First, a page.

But, bulk batteries replacing internal combustion power means that the rest of the vehicle needs to be heavier to provide the needed structural support, say Blake Shaffer, an assistant professor in the department of economics and school of public policy at the University of Calgary, Maximilian Auffhammer, a professor at the University of California, Berkeley and at the National Bureau of Economic Research in Cambridge, Massachusetts, and Constantine Samaras, an associate professor in the department of civil and environmental engineering at Carnegie Mellon University in Pittsburgh.
Their article appeared in Nature, an online peer-reviewed research journal. In it, they explain that, for example, an electric Ford F-150 weighs just under 3,000 kg. An ICE version weighs just over 2,200 kg. A Nissan Leaf, which is only available as an electric, weighs almost 1,750 kg; the ICE Nissan Versa weighs about 1,200 kg.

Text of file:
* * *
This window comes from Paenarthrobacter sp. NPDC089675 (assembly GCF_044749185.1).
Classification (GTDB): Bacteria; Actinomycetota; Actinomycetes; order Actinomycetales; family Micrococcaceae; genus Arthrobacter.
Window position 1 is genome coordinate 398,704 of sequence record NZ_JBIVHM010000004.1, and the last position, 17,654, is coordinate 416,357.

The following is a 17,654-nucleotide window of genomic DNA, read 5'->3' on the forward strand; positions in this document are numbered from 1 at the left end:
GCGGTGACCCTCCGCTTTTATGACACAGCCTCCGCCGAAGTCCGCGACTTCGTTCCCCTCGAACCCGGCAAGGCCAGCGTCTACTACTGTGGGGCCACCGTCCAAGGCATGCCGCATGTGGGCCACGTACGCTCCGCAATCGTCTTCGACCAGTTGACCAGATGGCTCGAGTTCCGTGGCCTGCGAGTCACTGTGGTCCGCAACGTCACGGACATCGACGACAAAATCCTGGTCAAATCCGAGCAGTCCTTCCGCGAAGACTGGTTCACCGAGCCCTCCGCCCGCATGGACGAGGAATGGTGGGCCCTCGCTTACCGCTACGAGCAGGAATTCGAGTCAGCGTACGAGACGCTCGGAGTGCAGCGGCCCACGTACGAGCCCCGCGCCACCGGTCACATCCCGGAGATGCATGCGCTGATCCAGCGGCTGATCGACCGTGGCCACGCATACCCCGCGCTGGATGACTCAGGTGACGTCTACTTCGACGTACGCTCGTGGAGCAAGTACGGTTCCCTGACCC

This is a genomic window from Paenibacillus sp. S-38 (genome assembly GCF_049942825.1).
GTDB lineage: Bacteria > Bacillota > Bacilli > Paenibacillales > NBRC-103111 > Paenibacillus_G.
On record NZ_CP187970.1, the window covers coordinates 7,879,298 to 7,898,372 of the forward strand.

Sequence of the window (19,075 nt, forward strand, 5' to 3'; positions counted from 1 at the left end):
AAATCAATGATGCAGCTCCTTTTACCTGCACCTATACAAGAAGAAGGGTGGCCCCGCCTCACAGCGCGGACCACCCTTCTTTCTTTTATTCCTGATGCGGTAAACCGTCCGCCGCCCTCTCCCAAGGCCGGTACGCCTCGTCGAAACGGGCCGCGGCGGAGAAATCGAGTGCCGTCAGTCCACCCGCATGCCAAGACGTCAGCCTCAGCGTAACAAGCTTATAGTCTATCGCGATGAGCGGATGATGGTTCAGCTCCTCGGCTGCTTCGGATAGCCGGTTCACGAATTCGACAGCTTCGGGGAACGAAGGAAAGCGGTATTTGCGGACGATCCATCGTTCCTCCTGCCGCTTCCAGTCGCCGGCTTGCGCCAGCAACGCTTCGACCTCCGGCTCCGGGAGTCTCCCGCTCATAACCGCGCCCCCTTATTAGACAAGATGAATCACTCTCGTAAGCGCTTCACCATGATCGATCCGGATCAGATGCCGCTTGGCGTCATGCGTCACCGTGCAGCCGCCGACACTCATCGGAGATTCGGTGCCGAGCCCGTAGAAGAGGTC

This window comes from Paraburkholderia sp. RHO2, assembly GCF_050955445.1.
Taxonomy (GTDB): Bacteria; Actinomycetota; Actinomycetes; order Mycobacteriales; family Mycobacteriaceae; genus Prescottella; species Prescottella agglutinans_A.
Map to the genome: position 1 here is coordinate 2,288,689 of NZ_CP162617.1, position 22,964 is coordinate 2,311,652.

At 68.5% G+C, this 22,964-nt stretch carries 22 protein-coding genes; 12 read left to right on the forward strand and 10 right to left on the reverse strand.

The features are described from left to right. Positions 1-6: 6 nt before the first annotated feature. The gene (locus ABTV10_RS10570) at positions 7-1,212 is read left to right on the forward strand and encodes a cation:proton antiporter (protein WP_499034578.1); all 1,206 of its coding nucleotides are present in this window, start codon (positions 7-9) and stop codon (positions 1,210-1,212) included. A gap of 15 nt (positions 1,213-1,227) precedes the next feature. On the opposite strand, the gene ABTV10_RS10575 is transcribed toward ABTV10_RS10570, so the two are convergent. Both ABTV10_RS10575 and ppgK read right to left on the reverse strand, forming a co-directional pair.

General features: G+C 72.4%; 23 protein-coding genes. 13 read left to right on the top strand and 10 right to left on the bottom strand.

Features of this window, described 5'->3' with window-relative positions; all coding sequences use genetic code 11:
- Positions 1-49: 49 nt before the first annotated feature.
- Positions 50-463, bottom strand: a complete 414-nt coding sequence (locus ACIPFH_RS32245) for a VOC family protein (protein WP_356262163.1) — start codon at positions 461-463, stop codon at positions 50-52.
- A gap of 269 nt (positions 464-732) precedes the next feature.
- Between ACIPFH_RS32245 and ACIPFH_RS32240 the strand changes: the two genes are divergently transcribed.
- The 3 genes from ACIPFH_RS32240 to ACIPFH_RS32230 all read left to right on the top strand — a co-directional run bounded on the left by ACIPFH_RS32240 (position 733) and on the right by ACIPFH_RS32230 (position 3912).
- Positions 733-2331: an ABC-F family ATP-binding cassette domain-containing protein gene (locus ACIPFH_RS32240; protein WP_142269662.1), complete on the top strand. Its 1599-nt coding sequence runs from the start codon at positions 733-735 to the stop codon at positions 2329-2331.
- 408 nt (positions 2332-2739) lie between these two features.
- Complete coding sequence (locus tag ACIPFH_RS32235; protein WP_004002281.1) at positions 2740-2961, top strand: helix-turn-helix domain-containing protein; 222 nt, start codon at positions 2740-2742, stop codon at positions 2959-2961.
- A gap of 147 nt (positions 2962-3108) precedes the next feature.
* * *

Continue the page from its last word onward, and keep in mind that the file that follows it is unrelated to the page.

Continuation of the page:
The electric vehicle Chevrolet Volt at the 2019 Canadian International Auto Show.
This matters in the eyes of safety, the authors argued. For every 500 kg difference in weight between vehicles, the likelihood of passengers being killed in a collision with another vehicle jumps up by 12 per cent.
“This added risk wouldn’t apply if everyone drove cars of similar heft,” they wrote. “But until they do, the number of casualties in crashes is likely to increase as heavy electric vehicles join lighter existing fleets.”
Pedestrian safety is also a concern, they explained. The shift to larger SUVs from smaller passenger vehicles has contributed to an increase in pedestrian deaths. The study Pedestrian Deaths and Large Vehicles from University of Hawaii professor Justin Tyndal reports that replacing the growth of SUVs with smaller vehicles would have helped avoid 1,100 pedestrian deaths.
The authors call for a tax on heavy cars to encourage purchasing smaller vehicles, shrinking batteries, lightening frames and encouraging people to drive less by enacting policies that advocate for walking, biking and public transit.